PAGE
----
Vitamin D deficiency and its treatment in cystic fibrosis

Tanicia Daley, Kara Hughan, Maria Rayas, Andrea Kelly, Vin Tangpricha

Producción científica: Articlerevisión exhaustiva

42 Citas (Scopus)


Vitamin D deficiency is a common finding in individuals with cystic fibrosis (CF), despite routine supplementation. Hypovitaminosis D is often the result of fat malabsorption, but other contributors include increased latitude, poor nutritional intake, decreased sun exposure, impaired hydroxylation of vitamin D, and non-adherence to the prescribed vitamin D regimen. Vitamin D is critical for calcium homeostasis and optimal skeletal health, and vitamin D deficiency in CF can lead to skeletal complications of osteopenia and osteoporosis. Over time, our understanding of treatment regimens for vitamin D deficiency in CF has evolved, leading to recommendations for higher doses of vitamin D to achieve target levels of circulating 25-hydroxyvitamin D. There is also some evidence that vitamin D deficiency may have non-skeletal consequences such as an increase in pulmonary exacerbations. The exact mechanisms involved in the non-skeletal complications of vitamin D deficiency are not clearly understood, but may involve the innate immune system. Future clinical studies are needed to help address whether vitamin D has a role in CF beyond skeletal health.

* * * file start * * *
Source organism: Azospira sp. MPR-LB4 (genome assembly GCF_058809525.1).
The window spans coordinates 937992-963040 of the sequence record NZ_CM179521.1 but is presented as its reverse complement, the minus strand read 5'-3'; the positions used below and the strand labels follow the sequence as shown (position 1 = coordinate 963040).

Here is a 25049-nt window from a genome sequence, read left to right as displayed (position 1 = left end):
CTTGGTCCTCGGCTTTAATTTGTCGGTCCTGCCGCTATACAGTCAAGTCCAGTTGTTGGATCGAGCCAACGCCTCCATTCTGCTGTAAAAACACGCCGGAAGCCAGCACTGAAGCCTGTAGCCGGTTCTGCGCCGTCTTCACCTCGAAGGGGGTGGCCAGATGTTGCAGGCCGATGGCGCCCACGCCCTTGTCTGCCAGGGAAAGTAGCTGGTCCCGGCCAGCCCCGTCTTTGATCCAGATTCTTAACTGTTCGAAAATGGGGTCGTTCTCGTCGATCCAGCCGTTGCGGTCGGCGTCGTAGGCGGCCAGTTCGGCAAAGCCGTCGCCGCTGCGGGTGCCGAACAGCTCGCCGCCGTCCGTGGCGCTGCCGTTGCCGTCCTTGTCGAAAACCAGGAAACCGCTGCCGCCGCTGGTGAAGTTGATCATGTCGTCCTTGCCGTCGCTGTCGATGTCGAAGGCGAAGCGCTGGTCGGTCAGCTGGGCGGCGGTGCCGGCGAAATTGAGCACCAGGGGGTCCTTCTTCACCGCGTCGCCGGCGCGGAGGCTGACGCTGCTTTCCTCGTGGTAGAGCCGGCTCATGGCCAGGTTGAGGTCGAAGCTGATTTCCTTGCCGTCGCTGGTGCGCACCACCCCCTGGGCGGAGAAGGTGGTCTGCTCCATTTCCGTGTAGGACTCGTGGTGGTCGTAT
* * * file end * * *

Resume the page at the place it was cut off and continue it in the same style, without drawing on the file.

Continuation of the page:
Idioma originalEnglish (US)
Páginas (desde-hasta)S66-S73
PublicaciónJournal of Cystic Fibrosis
EstadoPublished - oct 2019

ASJC Scopus subject areas

  • Pulmonary and Respiratory Medicine
  • Pediatrics, Perinatology, and Child Health


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